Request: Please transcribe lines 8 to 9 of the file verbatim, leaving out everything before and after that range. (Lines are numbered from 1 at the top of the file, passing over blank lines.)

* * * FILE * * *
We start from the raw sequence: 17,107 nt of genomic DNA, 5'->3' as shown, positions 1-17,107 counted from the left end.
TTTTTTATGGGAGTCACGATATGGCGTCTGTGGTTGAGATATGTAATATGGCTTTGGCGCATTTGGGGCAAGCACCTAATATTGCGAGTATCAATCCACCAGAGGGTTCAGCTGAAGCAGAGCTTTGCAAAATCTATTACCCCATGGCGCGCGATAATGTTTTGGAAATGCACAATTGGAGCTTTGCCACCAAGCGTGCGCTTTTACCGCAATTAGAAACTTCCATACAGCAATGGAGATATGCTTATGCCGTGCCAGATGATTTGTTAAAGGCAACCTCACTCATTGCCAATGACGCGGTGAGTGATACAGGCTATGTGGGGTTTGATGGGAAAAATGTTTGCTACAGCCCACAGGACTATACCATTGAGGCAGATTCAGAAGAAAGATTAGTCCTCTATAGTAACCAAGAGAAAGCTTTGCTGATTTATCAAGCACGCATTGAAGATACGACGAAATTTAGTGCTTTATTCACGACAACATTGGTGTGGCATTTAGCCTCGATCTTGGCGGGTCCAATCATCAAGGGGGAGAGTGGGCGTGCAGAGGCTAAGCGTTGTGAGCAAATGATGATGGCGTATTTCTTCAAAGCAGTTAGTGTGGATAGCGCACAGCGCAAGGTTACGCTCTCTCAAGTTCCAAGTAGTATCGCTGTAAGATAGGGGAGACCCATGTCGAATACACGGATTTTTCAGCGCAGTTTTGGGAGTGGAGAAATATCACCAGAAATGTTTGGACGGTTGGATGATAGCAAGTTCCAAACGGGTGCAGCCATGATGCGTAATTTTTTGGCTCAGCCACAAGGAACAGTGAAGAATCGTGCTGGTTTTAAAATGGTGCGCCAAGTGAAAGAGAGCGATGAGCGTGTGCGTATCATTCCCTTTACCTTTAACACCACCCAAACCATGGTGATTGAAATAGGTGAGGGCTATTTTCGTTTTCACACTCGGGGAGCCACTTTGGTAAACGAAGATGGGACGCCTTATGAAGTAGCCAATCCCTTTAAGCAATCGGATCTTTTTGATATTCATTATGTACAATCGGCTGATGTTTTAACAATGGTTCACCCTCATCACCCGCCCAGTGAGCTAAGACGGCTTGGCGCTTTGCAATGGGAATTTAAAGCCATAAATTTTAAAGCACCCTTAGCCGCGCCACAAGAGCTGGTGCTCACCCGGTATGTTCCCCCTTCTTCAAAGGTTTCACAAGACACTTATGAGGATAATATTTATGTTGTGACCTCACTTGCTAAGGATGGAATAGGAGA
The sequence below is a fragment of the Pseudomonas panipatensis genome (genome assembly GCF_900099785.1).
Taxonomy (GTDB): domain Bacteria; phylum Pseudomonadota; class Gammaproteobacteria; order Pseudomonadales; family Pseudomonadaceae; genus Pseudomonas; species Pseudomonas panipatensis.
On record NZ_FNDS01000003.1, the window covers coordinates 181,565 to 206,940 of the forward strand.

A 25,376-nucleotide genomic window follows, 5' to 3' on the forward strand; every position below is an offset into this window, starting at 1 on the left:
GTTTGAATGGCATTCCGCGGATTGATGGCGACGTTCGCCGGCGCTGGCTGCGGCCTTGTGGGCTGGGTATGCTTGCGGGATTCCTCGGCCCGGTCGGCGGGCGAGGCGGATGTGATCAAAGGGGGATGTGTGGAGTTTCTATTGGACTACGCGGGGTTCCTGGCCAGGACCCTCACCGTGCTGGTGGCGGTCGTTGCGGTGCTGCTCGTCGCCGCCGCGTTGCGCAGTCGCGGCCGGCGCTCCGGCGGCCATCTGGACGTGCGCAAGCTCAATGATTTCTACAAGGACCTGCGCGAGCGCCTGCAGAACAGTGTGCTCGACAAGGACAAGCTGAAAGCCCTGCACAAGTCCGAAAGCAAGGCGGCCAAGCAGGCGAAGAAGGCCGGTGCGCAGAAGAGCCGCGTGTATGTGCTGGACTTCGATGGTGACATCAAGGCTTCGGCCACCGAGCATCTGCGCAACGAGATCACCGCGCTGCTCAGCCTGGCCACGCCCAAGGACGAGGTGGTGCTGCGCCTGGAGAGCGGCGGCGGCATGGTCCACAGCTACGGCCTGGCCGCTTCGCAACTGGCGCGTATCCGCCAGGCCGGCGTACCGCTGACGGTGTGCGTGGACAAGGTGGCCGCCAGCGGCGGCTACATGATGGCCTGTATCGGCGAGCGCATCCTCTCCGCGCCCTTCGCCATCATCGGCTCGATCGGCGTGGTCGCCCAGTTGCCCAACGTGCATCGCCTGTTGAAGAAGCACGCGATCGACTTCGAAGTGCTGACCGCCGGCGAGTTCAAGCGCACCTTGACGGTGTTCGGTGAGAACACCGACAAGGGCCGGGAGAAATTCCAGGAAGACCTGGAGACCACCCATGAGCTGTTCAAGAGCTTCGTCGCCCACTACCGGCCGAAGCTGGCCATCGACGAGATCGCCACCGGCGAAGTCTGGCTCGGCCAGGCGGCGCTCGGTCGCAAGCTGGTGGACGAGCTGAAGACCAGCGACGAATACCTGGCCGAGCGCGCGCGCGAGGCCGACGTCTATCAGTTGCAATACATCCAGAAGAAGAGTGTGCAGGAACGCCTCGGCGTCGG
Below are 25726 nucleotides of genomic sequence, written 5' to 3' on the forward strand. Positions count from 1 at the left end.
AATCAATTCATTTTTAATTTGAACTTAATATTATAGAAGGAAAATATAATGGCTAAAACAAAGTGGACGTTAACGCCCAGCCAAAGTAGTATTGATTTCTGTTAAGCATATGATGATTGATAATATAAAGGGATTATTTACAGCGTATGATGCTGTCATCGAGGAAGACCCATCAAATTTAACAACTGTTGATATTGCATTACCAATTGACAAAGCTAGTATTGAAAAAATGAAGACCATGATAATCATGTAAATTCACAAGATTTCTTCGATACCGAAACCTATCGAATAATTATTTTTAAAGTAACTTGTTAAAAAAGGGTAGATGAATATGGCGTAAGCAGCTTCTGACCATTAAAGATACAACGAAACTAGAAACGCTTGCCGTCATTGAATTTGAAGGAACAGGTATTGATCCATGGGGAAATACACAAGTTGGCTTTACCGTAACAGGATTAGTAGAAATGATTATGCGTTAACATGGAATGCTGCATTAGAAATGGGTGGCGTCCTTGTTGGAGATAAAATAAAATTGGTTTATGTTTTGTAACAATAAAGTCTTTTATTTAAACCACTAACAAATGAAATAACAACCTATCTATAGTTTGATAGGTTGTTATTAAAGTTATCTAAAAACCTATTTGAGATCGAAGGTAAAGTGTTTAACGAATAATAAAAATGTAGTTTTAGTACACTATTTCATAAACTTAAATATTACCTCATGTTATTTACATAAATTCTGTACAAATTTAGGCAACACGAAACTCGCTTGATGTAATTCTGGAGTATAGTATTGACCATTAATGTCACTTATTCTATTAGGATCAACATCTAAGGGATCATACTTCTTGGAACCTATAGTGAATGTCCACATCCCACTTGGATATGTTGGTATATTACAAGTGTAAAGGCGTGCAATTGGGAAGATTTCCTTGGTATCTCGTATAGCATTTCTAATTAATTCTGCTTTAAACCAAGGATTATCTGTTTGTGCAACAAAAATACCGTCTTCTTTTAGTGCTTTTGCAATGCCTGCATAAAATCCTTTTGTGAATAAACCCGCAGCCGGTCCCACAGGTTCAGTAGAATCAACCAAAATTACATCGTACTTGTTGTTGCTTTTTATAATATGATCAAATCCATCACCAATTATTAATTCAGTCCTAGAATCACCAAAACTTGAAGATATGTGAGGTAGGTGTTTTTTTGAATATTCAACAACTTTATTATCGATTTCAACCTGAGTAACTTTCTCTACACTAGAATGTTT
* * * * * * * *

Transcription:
Below are 25726 nucleotides of genomic sequence, written 5' to 3' on the forward strand. Positions count from 1 at the left end.
AATCAATTCATTTTTAATTTGAACTTAATATTATAGAAGGAAAATATAATGGCTAAAACAAAGTGGACGTTAACGCCCAGCCAAAGTAGTATTGATTTCTGTTAAGCATATGATGATTGATAATATAAAGGGATTATTTACAGCGTATGATGCTGTCATCGAGGAAGACCCATCAAATTTAACAACTGTTGATATTGCATTACCAATTGACAAAGCTAGTATTGAAAAAATGAAGACCATGATAATCATGTAAATTCACAAGATTTCTTCGATACCGAAACCTATCGAATAATTATTTTTAAAGTAACTTGTTAAAAAAGGGTAGATGAATATGGCGTAAGCAGCTTCTGACCATTAAAGATACAACGAAACTAGAAACGCTTGCCGTCATTGAATTTGAAGGAACAGGTATTGATCCATGGGGAAATACACAAGTTGGCTTTACCGTAACAGGATTAGTAGAAATGATTATGCGTTAACATGGAATGCTGCATTAGAAATGGGTGGCGTCCTTGTTGGAGATAAAATAAAATTGGTTTATGTTTTGTAACAATAAAGTCTTTTATTTAAACCACTAACAAATGAAATAACAACCTATCTATAGTTTGATAGGTTGTTATTAAAGTTATCTAAAAACCTATTTGAGATCGAAGGTAAAGTGTTTAACGAATAATAAAAATGTAGTTTTAGTACACTATTTCATAAACTTAAATATTACCTCATGTTATTTACATAAATTCTGTACAAATTTAGGCAACACGAAACTCGCTTGATGTAATTCTGGAGTATAGTATTGACCATTAATGTCACTTATTCTATTAGGATCAACATCTAAGGGATCATACTTCTTGGAACCTATAGTGAATGTCCACATCCCACTTGGATATGTTGGTATATTACAAGTGTAAAGGCGTGCAATTGGGAAGATTTCCTTGGTATCTCGTATAGCATTTCTAATTAATTCTGCTTTAAACCAAGGATTATCTGTTTGTGCAACAAAAATACCGTCTTCTTTTAGTGCTTTTGCAATGCCTGCATAAAATCCTTTTGTGAATAAACCCGCAGCCGGTCCCACAGGTTCAGTAGAATCAACCAAAATTACATCGTACTTGTTGTTGCTTTTTATAATATGATCAAATCCATCACCAATTATTAATTCAGTCCTAGAATCACCAAAACTTGAAGATATGTGAGGTAGGTGTTTTTTTGAATATTCAACAACTTTATTATCGATTTCAACCTGAGTAACTTTCTCTACACTAGAATGTTT